On a personal note, one or two of my former runners may find himself in a contributing role for the Mountain Lions this fall. That generates a strong rooting interest in the team's fortunes for me, but I'll try to keep that fact from clouding my objectivity.
Despite their losses, Metro and UCCS have the tools to retain their fourth and fifth places in the conference standings.
Elsewhere across the state, Regis and Colorado Christian both may struggle to field complete teams. That's a sign of danger in any conference but nowhere more so than in the RMAC. Fort Lewis should have a full team, but will have to make major strides to improve much on their 14th-place finish at regionals and 8th-place finish in the conference.
Individually, Adams State senior Aaron Braun and Western state senior Iain Donnan should be battling for the honor of top DII runner in the state, RMAC, and region. With Scott Bauhs out of the picture, both could be in contention for the national title as well. Stay tuned as that particular story develops.
The rest of the RMAC gets no reprieve from the Adams/Western juggernauts on the women's side of the ledger. Even at the national level, there is no place to hide; Adams and Western went 1-3 at last year's national championships.
So far as the competition between the two schools goes, the edge going into the season for Adams is a little bigger on the women's side than on the men's. Although Adams loses Heather Wood and Lavenna Mullenbach from last year's national championship roster, Western also takes a key hit and Adams' #7 runner finished ahead of Western's #5. That same result was mirrored in the regional championship race.
Both teams have a group of three key returners. For Adams it is J. J. Lende, Janette Cary (Centauri) and Sofia Monroe (Pueblo Centennial). For Western, it is Julianne Payton (Woodland Park), Hillory Davis (Air Academy), and Sarah Lyle (Smoky Hill). The most compelling reason for the Mountaineers to hope and believe they can topple the Grizzlies is the greater depth within Western's program.
If Sean Nesbitt can keep the rhythm going at Metro state, the Roadrunners should be a solid entry in this year's race as well. Former Holy Family standout Danielle Kehoe, who sandwiched a couple years' worth of triathlons between her high school and college cross country careers, leads the pack for Metro.
Another intriguing entry in the RMAC race will be UCCS. UCCS lost Shannon Payne to graduation, and that loss is huge. Payne was beaten at nationals only by Jessica Pixler and Neely Spence. That put Payne in some seriously select company. While Mark Misch won't be able to replace Payne directly, he can hope for some solid improvement throughout the rest of his lineup. A team appearance at nationals has to be on the list of objectives for the Mountain Lions, led by junior Alicia Del Pardo (Sierra), this fall.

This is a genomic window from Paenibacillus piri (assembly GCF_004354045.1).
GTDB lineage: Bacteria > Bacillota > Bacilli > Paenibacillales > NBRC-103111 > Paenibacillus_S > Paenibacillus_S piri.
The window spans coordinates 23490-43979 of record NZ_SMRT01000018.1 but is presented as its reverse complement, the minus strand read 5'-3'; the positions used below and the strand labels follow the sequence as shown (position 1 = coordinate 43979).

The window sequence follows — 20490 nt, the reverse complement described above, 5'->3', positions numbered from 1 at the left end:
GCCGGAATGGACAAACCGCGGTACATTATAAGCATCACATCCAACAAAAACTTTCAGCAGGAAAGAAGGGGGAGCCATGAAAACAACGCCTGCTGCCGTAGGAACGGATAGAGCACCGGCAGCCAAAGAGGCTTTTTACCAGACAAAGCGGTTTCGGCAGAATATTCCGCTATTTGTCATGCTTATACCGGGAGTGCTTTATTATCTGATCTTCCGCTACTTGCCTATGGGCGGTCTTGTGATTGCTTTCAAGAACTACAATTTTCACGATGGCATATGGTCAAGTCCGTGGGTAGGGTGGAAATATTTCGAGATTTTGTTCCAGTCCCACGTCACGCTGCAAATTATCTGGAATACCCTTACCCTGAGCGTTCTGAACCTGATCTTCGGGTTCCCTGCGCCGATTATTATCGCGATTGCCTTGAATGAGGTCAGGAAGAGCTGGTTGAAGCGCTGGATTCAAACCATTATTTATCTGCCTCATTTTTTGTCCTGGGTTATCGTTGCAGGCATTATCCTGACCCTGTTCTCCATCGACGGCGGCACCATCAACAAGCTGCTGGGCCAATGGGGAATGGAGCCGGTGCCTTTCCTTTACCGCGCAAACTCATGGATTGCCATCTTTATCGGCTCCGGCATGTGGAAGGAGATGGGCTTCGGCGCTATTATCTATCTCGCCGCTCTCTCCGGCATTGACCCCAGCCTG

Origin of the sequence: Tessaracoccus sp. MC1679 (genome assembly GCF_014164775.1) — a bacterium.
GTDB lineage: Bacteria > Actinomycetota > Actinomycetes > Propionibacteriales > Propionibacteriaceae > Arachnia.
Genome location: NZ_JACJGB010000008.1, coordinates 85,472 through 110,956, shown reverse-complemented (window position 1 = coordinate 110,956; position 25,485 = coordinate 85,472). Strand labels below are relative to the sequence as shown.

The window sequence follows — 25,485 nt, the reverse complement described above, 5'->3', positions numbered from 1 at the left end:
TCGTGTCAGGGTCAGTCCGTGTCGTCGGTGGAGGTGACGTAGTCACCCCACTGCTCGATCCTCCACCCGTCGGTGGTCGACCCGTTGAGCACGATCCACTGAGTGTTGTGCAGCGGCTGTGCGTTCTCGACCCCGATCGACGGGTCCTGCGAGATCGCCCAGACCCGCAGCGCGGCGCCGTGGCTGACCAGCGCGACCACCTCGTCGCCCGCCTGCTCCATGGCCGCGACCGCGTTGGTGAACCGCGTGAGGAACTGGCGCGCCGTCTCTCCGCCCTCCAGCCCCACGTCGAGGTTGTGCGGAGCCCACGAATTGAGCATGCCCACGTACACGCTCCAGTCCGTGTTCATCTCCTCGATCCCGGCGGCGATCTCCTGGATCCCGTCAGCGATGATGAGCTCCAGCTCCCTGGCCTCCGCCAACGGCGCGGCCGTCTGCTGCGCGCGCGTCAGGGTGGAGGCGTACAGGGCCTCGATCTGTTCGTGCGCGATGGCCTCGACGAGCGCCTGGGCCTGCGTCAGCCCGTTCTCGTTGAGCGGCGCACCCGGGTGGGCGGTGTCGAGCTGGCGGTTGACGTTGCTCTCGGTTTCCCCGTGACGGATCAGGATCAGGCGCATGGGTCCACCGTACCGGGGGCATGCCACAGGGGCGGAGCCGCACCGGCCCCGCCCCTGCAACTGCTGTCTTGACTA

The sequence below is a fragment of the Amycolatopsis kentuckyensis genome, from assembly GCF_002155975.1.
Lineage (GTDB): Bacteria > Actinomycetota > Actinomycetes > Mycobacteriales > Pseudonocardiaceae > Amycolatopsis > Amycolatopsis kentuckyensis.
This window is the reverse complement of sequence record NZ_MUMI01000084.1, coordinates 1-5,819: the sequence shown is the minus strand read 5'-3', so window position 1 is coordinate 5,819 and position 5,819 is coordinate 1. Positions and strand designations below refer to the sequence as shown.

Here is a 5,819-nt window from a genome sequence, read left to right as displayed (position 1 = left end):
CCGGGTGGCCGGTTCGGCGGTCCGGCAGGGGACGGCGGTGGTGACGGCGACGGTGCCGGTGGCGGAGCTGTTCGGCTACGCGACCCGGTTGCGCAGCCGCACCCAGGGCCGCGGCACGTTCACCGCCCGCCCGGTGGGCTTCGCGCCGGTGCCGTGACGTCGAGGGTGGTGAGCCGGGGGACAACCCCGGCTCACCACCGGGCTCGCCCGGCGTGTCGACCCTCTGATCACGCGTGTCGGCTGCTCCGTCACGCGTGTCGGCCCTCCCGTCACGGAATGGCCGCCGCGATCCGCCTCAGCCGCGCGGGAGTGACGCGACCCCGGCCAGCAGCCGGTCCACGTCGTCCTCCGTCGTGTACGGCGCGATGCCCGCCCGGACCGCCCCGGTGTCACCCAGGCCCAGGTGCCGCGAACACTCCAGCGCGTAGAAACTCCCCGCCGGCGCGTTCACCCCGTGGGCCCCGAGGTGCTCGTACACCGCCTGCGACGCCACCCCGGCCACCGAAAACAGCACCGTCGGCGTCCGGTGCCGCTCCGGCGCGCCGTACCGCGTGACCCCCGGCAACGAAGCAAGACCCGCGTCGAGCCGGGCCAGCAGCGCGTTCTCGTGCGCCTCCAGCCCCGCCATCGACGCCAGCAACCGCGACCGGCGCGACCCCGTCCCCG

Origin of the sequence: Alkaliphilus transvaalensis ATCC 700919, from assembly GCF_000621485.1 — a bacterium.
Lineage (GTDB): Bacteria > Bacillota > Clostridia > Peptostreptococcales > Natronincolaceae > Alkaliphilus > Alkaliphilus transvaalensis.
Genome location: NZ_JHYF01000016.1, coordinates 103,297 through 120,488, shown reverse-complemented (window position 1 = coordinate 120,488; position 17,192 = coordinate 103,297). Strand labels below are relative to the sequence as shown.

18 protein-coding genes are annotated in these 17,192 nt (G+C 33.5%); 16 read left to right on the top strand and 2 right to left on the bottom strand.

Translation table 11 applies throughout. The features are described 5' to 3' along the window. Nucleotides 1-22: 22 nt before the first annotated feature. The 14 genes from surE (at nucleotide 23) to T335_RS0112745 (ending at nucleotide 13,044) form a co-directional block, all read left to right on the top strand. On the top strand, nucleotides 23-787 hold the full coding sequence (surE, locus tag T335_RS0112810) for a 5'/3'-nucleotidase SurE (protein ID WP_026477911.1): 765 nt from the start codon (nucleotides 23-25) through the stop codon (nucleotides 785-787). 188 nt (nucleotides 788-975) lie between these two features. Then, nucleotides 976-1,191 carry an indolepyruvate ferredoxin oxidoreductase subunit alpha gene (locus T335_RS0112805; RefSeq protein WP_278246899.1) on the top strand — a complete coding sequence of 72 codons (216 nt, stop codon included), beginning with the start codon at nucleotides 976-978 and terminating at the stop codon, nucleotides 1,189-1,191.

Before UCCS makes a trip to nationals, though, they will have to deal with Mesa State. The Mavericks are led by one of last year's top freshmen in Alexis Skarda (Fairview). Skarda's 19th-place finish at nationals was bettered by only two other freshmen, one of whom was Neely Spence. With a high percentage of the key contributors from last year back in the lineup, the Mavericks, too, have to be aiming for a national berth.
Mines was only two places behind UCCS at the Central Region meet, but departures from the program to graduation and attrition have hit the Orediggers, a bit of a thin team to begin with, hard. If senior Sydney Laws (Arvada West) can get some solid support from the many freshmen dotting the roster, however, the team from Golden could make some noise.
Further back are Fort Lewis, Regis, CSU-Pueblo, and Colorado Christian. Of these, Fort Lewis and CSU-Pueblo have the best chances at improving on their finishes from last year. CSU-Pueblo is still a program in its infancy and a few key contributions from incoming freshmen could make a world of difference. Colorado Christian is a program teetering on the edge of its existence as the Cougars have experienced difficulty fielding a complete team.
Top individual honors should come down to a contest between Alexis Skarda, J. J. Lende, and Julianne Payton. All three had the kind of seasons last year that indicate more good things are in the works.